Guest Post: Ellie – My Journey to Veganism

Did you know that one of the best individual changes you can make to be more eco-friendly is to eat plant-based? When talking about food-caused emissions — the carbon footprint of a vegetarian is about half that of a meat-eater and vegans have the lowest carbon foot print of all. I’m a vegetarian who is slowly transitioning to vegan (rice milk is great with cereal FYI) and I’m really interested in how being a vegan is so good for the environment and animals alike. I’ve been wanting to write about this for a while, but as I’m not a full vegan yet I didn’t really feel like I could. Luckily, my good friend Ellie agreed to do a guest post for me where she writes about her own journey to Veganism:

(Trigger warning: this article mentions animal cruelty and abuse).

For as long as I remember, I have loved animals. When I five years old, I wanted to be a ‘lady farmer’ just like my favourite book character ‘Sophie’ from the Sophie book series by Dick King-Smith. I loved the idea of being surrounded by farm animals all day, caring for them and feeding them. When I got a bit older, I decided that I wanted to be a vet instead and care for sick or injured animals. This was until I found out that you couldn’t always make them better which made me really sad. If I’d known how much sadder the life of farm animals were, I’m sure I’d never have dreamed of having that job either.

It wasn’t until I was fifteen that I became a vegetarian. I suddenly realised that it didn’t make sense to eat meat, because I loved animals. Luckily, my mum was very understanding and supportive of my decision and began cooking vegetarian meals for me straight away, whilst the rest of my family continued to eat meat.

A year or so later, I began working as an Assistant Practitioner at my local theatre. We worked in the same pairs all year, so it wasn’t until the Christmas dinner party that I met a middle-aged lady who said she had been vegan for over twenty years. Being completely uneducated about veganism at the time, I remember I replied to her scornfully about how wrong I thought it was that people brought up their children vegan, as she had done. This moment often hangs over my head, and I wish more than anything that I could have been more educated about veganism at the time, or that I had been able to apologise for my response at a later date. Clearly I had gotten the idea that ‘vegans are extreme’ from someone as uneducated as myself, when in reality it is much more extreme to continuously molest animals and steal and murder their babies for milk.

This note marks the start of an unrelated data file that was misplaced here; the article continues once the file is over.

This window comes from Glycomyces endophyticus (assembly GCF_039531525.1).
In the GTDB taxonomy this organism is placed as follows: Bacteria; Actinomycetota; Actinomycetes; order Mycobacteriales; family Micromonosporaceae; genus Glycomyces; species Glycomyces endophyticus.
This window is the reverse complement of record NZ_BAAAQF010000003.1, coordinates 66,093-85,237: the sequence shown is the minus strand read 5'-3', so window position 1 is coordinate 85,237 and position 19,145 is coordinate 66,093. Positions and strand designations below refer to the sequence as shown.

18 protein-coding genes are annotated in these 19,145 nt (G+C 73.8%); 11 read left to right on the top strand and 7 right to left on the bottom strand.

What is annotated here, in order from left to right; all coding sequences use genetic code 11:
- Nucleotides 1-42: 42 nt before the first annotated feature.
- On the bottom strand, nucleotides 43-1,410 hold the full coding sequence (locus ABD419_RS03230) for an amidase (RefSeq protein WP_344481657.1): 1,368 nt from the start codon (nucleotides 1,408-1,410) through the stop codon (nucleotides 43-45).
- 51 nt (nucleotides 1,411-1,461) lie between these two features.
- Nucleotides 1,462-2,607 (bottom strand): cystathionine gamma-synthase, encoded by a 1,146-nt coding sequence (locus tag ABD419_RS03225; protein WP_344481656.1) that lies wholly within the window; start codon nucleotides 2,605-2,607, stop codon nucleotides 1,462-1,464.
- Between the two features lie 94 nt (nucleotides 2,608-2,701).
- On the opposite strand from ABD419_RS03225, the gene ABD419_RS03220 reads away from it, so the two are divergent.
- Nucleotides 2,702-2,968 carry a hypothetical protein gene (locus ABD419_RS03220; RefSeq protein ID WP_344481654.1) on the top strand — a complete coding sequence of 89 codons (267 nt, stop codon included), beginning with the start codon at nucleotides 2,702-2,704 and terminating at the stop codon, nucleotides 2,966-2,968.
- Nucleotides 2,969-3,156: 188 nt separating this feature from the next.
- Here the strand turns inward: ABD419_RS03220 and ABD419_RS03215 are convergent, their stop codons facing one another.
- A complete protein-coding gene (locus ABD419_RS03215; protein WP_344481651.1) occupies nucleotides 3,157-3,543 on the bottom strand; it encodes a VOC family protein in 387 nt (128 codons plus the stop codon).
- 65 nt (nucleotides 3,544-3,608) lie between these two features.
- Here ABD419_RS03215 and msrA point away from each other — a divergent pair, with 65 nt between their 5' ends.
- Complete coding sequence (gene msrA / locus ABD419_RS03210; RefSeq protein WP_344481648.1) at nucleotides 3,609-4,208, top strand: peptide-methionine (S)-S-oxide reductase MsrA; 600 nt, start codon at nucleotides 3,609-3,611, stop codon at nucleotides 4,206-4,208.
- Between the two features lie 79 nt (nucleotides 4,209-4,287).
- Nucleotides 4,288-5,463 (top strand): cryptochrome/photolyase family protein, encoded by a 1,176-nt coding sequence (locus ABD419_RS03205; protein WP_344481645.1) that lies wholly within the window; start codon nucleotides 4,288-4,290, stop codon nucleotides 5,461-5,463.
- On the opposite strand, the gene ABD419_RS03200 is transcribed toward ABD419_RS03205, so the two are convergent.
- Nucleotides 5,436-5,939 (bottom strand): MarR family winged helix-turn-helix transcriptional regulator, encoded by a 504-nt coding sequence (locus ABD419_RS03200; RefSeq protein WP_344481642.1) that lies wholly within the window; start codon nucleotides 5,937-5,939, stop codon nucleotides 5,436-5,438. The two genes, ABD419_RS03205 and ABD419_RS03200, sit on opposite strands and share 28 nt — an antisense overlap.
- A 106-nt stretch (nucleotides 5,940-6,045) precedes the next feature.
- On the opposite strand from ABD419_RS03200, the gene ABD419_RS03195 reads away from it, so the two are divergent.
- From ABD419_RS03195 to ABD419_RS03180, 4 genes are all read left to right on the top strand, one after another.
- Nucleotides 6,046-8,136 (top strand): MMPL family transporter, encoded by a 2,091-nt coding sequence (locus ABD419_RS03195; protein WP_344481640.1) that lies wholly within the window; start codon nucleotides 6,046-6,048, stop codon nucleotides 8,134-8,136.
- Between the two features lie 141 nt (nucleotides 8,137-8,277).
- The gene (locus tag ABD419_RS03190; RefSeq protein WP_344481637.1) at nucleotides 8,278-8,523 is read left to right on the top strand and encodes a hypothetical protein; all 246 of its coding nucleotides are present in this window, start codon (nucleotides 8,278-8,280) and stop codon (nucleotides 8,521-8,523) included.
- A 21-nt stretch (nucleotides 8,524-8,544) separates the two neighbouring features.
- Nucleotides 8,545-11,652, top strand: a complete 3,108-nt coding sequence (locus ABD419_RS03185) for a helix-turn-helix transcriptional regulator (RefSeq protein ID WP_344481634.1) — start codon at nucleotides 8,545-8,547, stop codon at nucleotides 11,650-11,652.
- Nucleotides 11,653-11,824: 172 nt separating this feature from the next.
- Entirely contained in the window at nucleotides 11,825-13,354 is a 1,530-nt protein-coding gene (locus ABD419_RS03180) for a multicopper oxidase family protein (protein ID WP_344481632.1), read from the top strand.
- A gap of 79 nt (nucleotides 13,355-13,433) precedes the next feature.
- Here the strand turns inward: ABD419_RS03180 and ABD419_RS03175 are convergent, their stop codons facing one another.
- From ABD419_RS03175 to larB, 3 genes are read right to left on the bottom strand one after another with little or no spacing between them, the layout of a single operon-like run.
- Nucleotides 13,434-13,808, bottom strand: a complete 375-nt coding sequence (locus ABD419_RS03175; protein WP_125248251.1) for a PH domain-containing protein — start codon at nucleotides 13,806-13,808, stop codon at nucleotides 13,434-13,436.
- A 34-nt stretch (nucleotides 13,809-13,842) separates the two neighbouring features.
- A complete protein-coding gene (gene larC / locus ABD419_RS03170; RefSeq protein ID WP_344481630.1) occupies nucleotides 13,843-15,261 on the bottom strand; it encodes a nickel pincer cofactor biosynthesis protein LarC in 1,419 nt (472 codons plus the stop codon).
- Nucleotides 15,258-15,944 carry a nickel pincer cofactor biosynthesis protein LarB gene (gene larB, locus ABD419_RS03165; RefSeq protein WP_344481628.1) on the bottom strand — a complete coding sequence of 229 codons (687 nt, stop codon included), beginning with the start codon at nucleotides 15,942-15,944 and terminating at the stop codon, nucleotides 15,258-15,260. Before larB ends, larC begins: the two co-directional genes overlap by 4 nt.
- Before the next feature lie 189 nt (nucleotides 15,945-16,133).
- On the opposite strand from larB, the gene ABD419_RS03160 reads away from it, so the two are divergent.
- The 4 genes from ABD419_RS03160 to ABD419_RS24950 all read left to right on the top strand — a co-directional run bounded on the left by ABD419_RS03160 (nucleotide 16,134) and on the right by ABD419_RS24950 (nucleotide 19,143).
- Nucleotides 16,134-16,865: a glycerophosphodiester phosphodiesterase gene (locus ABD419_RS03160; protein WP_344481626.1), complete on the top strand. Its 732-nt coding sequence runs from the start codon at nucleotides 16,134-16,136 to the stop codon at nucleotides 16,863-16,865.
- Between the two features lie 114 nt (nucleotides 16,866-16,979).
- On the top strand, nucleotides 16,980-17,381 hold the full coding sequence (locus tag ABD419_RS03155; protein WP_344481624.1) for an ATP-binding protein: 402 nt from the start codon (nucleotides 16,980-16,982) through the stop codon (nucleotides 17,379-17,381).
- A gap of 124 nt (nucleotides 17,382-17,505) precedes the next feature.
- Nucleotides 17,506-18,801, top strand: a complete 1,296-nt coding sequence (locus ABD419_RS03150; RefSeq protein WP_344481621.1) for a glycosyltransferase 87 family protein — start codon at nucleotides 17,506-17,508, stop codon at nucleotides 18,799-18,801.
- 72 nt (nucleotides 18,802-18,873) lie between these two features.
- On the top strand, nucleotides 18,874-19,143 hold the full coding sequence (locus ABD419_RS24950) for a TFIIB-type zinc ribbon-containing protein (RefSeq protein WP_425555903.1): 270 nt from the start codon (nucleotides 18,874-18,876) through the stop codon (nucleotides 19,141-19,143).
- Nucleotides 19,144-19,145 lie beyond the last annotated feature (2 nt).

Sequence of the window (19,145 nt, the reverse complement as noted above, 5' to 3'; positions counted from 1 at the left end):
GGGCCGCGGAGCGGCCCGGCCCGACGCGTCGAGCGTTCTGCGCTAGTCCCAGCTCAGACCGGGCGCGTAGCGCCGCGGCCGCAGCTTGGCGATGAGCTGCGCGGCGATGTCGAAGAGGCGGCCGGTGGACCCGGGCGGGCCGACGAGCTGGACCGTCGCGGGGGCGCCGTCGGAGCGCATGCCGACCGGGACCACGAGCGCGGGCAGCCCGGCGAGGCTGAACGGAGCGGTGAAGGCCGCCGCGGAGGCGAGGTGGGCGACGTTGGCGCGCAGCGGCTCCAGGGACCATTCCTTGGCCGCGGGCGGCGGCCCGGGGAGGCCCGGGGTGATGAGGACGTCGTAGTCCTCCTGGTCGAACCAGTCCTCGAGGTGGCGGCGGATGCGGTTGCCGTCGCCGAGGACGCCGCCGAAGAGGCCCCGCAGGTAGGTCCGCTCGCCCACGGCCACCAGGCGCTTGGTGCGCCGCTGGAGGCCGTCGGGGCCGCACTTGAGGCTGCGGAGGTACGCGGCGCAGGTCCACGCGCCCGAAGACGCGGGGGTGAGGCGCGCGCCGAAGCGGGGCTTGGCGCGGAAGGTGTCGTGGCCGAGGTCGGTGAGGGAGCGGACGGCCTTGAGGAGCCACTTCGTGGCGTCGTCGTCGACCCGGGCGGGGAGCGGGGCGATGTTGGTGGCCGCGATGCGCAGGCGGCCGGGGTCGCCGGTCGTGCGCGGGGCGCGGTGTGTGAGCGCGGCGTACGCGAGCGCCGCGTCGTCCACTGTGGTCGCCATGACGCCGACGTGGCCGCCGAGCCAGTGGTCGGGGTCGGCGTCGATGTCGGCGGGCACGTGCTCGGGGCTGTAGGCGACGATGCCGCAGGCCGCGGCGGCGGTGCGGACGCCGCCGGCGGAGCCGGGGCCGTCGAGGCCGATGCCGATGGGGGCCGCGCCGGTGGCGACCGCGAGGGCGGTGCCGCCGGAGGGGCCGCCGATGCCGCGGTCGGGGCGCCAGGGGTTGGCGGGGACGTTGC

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I become more aware about plastic waste and fast fashion around the age of eighteen and began to make a conscious effort to live a more sustainable lifestyle. It was around this time that I realised that something didn’t sit right with me in terms of my diet. I began to cut down on milk and cheese and started following more eco-friendly people on Twitter. This led me to watching the documentaries ‘What the Health’ and ‘Cowspiracy’ on Netflix, and I cannot tell you how gut-wrenching it was, and still is, to see the abuse that animals suffer for the greed of humans. I was completely horrified. It was the final straw – seeing how abused these animals were, and the negative affect that it was having on our planet and our health, gave me the confirmation that I didn’t want to support such a horrific industry. I transitioned to veganism over the next few weeks and never looked back.